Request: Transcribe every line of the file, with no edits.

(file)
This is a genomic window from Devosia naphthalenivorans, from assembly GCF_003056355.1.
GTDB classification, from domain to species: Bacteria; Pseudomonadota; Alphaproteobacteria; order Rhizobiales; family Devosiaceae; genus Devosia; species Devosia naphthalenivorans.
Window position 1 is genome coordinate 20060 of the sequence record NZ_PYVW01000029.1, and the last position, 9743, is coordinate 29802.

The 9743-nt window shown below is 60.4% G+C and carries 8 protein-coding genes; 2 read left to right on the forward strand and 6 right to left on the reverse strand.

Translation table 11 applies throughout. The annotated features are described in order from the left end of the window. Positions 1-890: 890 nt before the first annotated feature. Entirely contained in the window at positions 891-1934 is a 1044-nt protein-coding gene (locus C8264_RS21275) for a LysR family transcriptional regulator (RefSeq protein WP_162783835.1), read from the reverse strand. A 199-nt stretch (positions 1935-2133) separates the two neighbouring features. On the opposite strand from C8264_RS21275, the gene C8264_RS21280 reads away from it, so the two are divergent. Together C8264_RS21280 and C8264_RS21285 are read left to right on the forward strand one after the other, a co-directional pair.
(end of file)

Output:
This is a genomic window from Devosia naphthalenivorans, from assembly GCF_003056355.1.
GTDB classification, from domain to species: Bacteria; Pseudomonadota; Alphaproteobacteria; order Rhizobiales; family Devosiaceae; genus Devosia; species Devosia naphthalenivorans.
Window position 1 is genome coordinate 20060 of the sequence record NZ_PYVW01000029.1, and the last position, 9743, is coordinate 29802.

The 9743-nt window shown below is 60.4% G+C and carries 8 protein-coding genes; 2 read left to right on the forward strand and 6 right to left on the reverse strand.

Translation table 11 applies throughout. The annotated features are described in order from the left end of the window. Positions 1-890: 890 nt before the first annotated feature. Entirely contained in the window at positions 891-1934 is a 1044-nt protein-coding gene (locus C8264_RS21275) for a LysR family transcriptional regulator (RefSeq protein WP_162783835.1), read from the reverse strand. A 199-nt stretch (positions 1935-2133) separates the two neighbouring features. On the opposite strand from C8264_RS21275, the gene C8264_RS21280 reads away from it, so the two are divergent. Together C8264_RS21280 and C8264_RS21285 are read left to right on the forward strand one after the other, a co-directional pair.